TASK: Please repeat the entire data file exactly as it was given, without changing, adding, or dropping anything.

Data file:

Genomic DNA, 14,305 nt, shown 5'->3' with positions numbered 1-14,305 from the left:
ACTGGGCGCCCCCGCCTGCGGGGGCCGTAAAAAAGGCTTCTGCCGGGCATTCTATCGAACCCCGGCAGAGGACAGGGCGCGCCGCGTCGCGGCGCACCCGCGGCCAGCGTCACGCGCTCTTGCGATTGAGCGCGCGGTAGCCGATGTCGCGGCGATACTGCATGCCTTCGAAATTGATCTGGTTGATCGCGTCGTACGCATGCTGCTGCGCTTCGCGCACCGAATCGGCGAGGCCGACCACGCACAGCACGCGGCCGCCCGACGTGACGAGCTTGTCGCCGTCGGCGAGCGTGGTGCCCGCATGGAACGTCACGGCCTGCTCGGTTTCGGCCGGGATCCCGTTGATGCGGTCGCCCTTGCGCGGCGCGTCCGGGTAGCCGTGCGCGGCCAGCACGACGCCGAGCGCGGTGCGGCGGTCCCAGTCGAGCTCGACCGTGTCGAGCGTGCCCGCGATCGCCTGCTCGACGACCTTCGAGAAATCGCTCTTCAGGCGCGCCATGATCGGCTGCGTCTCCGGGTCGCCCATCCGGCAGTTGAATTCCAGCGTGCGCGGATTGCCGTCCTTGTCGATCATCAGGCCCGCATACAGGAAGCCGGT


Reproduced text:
Genomic DNA, 14,305 nt, shown 5'->3' with positions numbered 1-14,305 from the left:
ACTGGGCGCCCCCGCCTGCGGGGGCCGTAAAAAAGGCTTCTGCCGGGCATTCTATCGAACCCCGGCAGAGGACAGGGCGCGCCGCGTCGCGGCGCACCCGCGGCCAGCGTCACGCGCTCTTGCGATTGAGCGCGCGGTAGCCGATGTCGCGGCGATACTGCATGCCTTCGAAATTGATCTGGTTGATCGCGTCGTACGCATGCTGCTGCGCTTCGCGCACCGAATCGGCGAGGCCGACCACGCACAGCACGCGGCCGCCCGACGTGACGAGCTTGTCGCCGTCGGCGAGCGTGGTGCCCGCATGGAACGTCACGGCCTGCTCGGTTTCGGCCGGGATCCCGTTGATGCGGTCGCCCTTGCGCGGCGCGTCCGGGTAGCCGTGCGCGGCCAGCACGACGCCGAGCGCGGTGCGGCGGTCCCAGTCGAGCTCGACCGTGTCGAGCGTGCCCGCGATCGCCTGCTCGACGACCTTCGAGAAATCGCTCTTCAGGCGCGCCATGATCGGCTGCGTCTCCGGGTCGCCCATCCGGCAGTTGAATTCCAGCGTGCGCGGATTGCCGTCCTTGTCGATCATCAGGCCCGCATACAGGAAGCCGGT